London Interbank Offered Rate (LIBOR) has been under attack since the LIBOR scandal back around 2008. The LIBOR is arrived from a consensus of interest rates from major banks worldwide. The scandal involved bank whom were found to be falsifying their rate submission to alter the LIBOR. The reason was so the banks could profit from the altered rate.
Many financial instruments rely on the LIBOR to set their rates. Some of these include mortgages, student loans and financial derivatives. By manipulating the LIBOR, this will effect the rates on these instruments.
The scandal was so pervasive that in 2012 the British Bankers’ Association agreed to transfer the oversight of the LIBOR to the UK regulators. Some criminal charges were brought against traders and fines were imposed against the banks.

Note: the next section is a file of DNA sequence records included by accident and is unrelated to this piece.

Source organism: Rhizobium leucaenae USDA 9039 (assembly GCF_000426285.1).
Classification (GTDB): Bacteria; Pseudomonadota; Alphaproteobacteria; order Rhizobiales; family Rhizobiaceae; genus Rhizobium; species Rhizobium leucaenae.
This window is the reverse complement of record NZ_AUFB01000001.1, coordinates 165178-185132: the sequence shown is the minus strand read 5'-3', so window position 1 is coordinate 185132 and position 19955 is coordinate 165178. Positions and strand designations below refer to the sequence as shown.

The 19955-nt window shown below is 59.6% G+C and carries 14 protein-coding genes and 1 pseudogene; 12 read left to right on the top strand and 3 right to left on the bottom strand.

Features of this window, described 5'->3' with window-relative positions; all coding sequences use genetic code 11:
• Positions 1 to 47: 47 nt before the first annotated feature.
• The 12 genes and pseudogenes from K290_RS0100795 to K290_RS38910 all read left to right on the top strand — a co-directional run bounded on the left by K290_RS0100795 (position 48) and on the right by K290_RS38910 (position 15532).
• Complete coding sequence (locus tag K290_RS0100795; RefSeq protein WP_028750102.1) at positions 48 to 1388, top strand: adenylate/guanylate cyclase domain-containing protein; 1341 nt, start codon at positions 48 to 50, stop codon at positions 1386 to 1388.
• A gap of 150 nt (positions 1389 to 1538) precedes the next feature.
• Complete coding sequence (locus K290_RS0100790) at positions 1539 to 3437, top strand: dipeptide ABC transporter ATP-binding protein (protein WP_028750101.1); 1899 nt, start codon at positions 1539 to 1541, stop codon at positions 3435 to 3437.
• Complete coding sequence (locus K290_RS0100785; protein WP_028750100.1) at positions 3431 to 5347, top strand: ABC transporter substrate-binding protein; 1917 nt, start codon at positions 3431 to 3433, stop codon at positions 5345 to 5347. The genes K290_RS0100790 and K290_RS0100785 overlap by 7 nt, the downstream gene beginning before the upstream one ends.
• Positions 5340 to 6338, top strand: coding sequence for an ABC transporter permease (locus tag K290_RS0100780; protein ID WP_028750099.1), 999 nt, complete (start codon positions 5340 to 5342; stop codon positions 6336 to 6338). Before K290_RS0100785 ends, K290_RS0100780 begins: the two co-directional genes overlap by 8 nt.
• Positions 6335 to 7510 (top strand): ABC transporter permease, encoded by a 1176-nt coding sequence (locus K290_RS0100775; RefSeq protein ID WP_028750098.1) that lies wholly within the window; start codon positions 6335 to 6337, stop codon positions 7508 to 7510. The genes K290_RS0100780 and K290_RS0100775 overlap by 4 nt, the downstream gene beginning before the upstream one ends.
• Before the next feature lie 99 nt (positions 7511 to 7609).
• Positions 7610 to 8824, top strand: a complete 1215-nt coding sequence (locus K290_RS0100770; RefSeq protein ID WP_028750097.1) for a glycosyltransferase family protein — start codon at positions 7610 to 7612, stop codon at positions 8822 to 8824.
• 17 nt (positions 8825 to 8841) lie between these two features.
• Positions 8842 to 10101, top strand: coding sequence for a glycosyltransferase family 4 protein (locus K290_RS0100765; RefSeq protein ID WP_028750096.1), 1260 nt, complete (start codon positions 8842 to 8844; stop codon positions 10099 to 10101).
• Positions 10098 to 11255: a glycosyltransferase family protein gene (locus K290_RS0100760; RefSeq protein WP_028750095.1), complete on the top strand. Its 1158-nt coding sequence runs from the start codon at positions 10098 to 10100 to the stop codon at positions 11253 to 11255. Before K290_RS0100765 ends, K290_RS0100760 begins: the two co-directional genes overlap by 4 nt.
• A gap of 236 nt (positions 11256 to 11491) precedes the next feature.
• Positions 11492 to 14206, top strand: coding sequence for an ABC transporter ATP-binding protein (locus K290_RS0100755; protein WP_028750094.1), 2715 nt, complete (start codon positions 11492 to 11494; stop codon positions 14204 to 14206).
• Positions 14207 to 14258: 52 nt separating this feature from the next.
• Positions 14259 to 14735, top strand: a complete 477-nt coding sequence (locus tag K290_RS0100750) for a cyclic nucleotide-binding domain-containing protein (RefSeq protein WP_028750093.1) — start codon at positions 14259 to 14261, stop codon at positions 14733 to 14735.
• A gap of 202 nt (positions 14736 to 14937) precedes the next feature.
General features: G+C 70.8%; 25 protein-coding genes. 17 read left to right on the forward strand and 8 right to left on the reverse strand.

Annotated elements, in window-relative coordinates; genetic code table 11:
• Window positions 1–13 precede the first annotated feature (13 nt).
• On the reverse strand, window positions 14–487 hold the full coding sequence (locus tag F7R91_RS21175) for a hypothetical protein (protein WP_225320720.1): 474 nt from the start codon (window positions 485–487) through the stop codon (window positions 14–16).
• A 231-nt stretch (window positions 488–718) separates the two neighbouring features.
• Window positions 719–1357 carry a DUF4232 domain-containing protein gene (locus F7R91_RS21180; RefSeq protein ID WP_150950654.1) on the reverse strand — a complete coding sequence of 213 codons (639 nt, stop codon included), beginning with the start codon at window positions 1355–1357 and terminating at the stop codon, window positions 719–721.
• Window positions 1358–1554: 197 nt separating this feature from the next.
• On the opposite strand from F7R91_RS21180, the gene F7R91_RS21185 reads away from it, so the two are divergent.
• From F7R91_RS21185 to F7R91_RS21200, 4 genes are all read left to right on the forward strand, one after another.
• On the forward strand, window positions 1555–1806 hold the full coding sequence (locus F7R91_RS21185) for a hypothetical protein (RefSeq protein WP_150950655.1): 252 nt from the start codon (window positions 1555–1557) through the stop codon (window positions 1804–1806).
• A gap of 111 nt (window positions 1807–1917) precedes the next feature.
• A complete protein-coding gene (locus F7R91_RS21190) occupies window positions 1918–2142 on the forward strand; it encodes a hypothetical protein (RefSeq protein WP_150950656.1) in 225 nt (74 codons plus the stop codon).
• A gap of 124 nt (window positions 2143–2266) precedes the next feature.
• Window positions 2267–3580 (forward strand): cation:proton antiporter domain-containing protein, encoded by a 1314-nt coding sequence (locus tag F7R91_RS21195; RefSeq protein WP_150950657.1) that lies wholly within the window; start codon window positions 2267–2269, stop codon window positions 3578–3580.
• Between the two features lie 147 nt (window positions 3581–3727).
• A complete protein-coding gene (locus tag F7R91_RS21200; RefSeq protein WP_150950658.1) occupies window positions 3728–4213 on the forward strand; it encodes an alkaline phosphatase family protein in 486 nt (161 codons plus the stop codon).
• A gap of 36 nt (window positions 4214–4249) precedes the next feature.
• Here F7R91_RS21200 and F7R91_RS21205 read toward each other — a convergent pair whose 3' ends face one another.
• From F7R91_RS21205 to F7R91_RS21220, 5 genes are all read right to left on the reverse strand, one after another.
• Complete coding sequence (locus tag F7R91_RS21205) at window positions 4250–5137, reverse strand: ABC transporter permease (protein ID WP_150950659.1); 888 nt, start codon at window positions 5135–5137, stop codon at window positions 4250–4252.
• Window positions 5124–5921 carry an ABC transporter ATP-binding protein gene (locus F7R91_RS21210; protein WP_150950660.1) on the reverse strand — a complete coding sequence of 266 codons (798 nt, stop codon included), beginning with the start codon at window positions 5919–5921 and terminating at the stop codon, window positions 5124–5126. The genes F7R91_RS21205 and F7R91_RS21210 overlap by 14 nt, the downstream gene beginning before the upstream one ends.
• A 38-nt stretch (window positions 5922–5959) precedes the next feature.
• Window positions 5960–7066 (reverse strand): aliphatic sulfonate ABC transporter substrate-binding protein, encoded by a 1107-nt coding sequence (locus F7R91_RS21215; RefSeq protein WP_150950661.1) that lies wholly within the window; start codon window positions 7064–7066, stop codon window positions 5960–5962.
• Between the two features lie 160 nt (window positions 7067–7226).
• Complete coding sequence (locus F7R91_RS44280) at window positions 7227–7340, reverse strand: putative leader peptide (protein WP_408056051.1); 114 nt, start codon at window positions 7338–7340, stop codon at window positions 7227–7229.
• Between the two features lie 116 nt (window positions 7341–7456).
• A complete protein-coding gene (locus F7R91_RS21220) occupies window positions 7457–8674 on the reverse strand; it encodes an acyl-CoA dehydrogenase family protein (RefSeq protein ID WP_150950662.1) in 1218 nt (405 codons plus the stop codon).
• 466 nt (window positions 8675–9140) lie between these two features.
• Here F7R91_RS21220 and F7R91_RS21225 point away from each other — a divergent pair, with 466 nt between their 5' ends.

In the US the Alternative Reference Rate Committee (ARRC) was instructed to find a replacement for the LIBOR. Their solution was the Secured Overnight Financing Rate (SOFR).
The SOFR is defined as a broad measure of the cost of borrowing cash overnight collateralized by Treasury securities. It is calculated as a volume weighted median of transaction level repo data collected from the banks. The SOFR will be published every business day at 8 am from the New York Fed.
Considering that the banks are still involved in supplying the raw data, it is questionable if this new rate will be an improvement over the LIBOR.